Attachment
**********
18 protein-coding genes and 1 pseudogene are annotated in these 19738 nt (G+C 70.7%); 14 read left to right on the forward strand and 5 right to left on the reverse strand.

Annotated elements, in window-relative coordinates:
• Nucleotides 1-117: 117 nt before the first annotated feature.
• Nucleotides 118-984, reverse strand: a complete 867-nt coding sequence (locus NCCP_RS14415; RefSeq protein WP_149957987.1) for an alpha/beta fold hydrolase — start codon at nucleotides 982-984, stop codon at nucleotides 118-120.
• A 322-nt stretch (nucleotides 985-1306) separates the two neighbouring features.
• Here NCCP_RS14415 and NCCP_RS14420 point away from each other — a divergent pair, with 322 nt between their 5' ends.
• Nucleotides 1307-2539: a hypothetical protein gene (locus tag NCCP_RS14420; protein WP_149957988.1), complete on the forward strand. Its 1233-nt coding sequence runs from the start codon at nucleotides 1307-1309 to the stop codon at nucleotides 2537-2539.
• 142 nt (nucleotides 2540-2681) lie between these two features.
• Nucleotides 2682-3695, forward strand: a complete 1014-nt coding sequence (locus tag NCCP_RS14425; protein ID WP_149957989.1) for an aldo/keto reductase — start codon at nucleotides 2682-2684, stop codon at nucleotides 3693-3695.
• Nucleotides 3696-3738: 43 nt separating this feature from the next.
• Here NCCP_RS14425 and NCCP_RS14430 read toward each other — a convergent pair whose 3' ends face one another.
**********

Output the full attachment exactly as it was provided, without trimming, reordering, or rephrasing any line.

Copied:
18 protein-coding genes and 1 pseudogene are annotated in these 19738 nt (G+C 70.7%); 14 read left to right on the forward strand and 5 right to left on the reverse strand.

Annotated elements, in window-relative coordinates:
• Nucleotides 1-117: 117 nt before the first annotated feature.
• Nucleotides 118-984, reverse strand: a complete 867-nt coding sequence (locus NCCP_RS14415; RefSeq protein WP_149957987.1) for an alpha/beta fold hydrolase — start codon at nucleotides 982-984, stop codon at nucleotides 118-120.
• A 322-nt stretch (nucleotides 985-1306) separates the two neighbouring features.
• Here NCCP_RS14415 and NCCP_RS14420 point away from each other — a divergent pair, with 322 nt between their 5' ends.
• Nucleotides 1307-2539: a hypothetical protein gene (locus tag NCCP_RS14420; protein WP_149957988.1), complete on the forward strand. Its 1233-nt coding sequence runs from the start codon at nucleotides 1307-1309 to the stop codon at nucleotides 2537-2539.
• 142 nt (nucleotides 2540-2681) lie between these two features.
• Nucleotides 2682-3695, forward strand: a complete 1014-nt coding sequence (locus tag NCCP_RS14425; protein ID WP_149957989.1) for an aldo/keto reductase — start codon at nucleotides 2682-2684, stop codon at nucleotides 3693-3695.
• Nucleotides 3696-3738: 43 nt separating this feature from the next.
• Here NCCP_RS14425 and NCCP_RS14430 read toward each other — a convergent pair whose 3' ends face one another.